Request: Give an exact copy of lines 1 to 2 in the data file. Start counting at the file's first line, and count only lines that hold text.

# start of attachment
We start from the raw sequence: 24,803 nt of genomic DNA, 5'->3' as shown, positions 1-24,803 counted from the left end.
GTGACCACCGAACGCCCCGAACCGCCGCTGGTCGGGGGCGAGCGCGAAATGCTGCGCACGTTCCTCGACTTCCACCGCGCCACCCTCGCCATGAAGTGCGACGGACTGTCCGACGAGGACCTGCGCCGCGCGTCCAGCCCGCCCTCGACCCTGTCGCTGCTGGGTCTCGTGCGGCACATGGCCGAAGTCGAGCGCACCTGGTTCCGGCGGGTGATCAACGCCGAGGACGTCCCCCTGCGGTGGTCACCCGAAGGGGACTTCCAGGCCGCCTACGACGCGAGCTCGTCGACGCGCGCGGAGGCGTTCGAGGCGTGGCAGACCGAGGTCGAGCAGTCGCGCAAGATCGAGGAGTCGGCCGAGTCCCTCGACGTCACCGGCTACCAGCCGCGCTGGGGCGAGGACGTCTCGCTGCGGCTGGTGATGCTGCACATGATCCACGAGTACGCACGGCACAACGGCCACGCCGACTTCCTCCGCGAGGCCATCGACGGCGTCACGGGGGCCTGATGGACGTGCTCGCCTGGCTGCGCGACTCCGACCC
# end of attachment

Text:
We start from the raw sequence: 24,803 nt of genomic DNA, 5'->3' as shown, positions 1-24,803 counted from the left end.
GTGACCACCGAACGCCCCGAACCGCCGCTGGTCGGGGGCGAGCGCGAAATGCTGCGCACGTTCCTCGACTTCCACCGCGCCACCCTCGCCATGAAGTGCGACGGACTGTCCGACGAGGACCTGCGCCGCGCGTCCAGCCCGCCCTCGACCCTGTCGCTGCTGGGTCTCGTGCGGCACATGGCCGAAGTCGAGCGCACCTGGTTCCGGCGGGTGATCAACGCCGAGGACGTCCCCCTGCGGTGGTCACCCGAAGGGGACTTCCAGGCCGCCTACGACGCGAGCTCGTCGACGCGCGCGGAGGCGTTCGAGGCGTGGCAGACCGAGGTCGAGCAGTCGCGCAAGATCGAGGAGTCGGCCGAGTCCCTCGACGTCACCGGCTACCAGCCGCGCTGGGGCGAGGACGTCTCGCTGCGGCTGGTGATGCTGCACATGATCCACGAGTACGCACGGCACAACGGCCACGCCGACTTCCTCCGCGAGGCCATCGACGGCGTCACGGGGGCCTGATGGACGTGCTCGCCTGGCTGCGCGACTCCGACCC